10. What is the contractors’ legal recourse if the employer has been wound up prior to the release of retention sums?
Unless the retention sums are segregated as trust monies, retention sums owed by the employer to the contractors are debts due and payable to the contractor as an unsecured creditor. Under these circumstances, the contractor can only file a Proof of Debt against the employer and the appointed liquidator will make a determination on whether to admit the debt.
However, an admission of debt by the liquidator does not guarantee that payment will be made. Unsecured creditors will be the last in the list to be paid after the debts of preferential and secured creditors have been discharged.
11. What are the contractors’ rights against the retention sums if it was set-aside and categorized as trust monies?
In the event the retention sums are set-aside and categorized as trust monies prior to the insolvency of the employer, the retention sums will not form part of the employer’s assets and it will not be used for debt repayment to its creditors. Instead, the employer will be holding the trust monies in trust for the contractor. Accordingly, the fact that the employer has been wound up does not alter the position of the contractors who are the ultimate beneficiaries of the retention sums.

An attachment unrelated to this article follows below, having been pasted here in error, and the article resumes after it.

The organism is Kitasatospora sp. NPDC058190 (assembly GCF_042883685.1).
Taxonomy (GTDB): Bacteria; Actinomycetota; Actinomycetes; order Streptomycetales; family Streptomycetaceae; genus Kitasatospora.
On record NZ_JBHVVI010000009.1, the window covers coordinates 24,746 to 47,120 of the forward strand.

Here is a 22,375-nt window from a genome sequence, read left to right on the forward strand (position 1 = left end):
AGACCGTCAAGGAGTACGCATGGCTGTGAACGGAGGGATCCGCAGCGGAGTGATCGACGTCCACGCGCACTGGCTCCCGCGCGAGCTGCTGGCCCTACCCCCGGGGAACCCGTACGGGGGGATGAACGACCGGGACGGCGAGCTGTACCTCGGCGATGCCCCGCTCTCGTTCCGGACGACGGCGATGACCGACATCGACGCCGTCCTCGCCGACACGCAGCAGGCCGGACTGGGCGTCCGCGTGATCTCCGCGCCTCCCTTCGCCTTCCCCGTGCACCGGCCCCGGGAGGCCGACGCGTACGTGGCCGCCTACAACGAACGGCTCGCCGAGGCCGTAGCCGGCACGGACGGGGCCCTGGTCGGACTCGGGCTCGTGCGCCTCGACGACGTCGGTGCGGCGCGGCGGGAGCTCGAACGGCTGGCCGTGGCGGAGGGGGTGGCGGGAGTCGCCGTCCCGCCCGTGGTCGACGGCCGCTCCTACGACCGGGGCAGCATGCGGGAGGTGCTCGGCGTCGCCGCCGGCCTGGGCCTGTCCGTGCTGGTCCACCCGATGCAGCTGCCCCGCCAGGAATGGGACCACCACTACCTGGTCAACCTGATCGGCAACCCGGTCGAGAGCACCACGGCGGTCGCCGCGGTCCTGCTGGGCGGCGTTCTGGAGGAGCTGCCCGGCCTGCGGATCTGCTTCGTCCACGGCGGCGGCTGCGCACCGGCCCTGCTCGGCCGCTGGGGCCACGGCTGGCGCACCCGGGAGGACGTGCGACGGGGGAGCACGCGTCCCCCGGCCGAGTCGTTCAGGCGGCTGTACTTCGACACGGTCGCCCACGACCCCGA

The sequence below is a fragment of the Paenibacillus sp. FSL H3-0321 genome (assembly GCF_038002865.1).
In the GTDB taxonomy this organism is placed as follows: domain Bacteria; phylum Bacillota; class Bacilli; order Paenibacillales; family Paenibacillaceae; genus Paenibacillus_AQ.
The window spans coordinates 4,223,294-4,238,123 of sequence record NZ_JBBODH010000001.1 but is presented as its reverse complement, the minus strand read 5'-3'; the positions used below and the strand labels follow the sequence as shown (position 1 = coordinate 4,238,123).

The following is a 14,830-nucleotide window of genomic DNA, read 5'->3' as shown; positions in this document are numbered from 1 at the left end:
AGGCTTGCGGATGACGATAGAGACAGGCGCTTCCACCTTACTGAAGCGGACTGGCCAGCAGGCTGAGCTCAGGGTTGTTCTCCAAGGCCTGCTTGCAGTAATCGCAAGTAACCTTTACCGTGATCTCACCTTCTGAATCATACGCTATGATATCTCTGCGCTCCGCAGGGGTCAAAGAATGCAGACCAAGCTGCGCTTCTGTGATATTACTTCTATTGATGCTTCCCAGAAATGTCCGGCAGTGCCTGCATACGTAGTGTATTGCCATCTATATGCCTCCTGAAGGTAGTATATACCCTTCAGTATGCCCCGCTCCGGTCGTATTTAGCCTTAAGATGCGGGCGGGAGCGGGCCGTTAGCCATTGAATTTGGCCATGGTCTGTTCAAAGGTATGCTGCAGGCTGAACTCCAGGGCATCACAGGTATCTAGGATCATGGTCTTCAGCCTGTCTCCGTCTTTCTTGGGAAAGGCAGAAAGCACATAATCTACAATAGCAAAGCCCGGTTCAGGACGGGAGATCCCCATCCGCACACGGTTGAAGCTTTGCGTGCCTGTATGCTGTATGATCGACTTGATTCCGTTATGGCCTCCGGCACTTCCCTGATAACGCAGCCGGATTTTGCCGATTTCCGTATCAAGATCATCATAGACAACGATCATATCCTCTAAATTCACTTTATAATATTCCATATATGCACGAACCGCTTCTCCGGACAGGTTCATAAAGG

Under these circumstances, the contractor’s claim will take priority and the employer’s liquidator is duty-bound to hand over the trust monies to the contractors.
12. A contractor wants to claim that retention sums are trust monies, despite the employer’s failure to segregate the retention sums. Can that contractor rely on the contractual terms that the retention sum is to be held in trust by the employer for the benefit of the contractor to make the claim?
In order to constitute as trust monies, the retention sums must be segregated into a separate account by the employer and this must be done before the employer’s insolvency (See Federal Court in SK M&E Bersekutu Sdn Bhd v Pembinaan Legenda Unggul Sdn Bhd (in creditors’ voluntary liquidation) and another appeal (2019) 3 MLJ 281)
The mere fact that there is a contractual obligation imposed on the employer to hold the retention sums as trustee for the contractor does not automatically render the retention sums as trust monies.
Hence, the contractor would not be able to rely on the contractual terms that the retention sum is to be held in trust by the employer for the benefit of the contractor to claim for the release of the retention sums if the employer failed to segregate the retention sums.
13. What is the prescribed time for the contractor to bring an action against the employer for the release of retention sums?
The limitation period to bring a claim in civil courts against the employer is 6 years from the date of accrual of the cause of action to file their claims.
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Note: This article does not constitute legal advice to any specific case. The facts and circumstances of each and every case will differ and therefore will require specific legal advice. Feel free to contact us for complimentary legal consultation.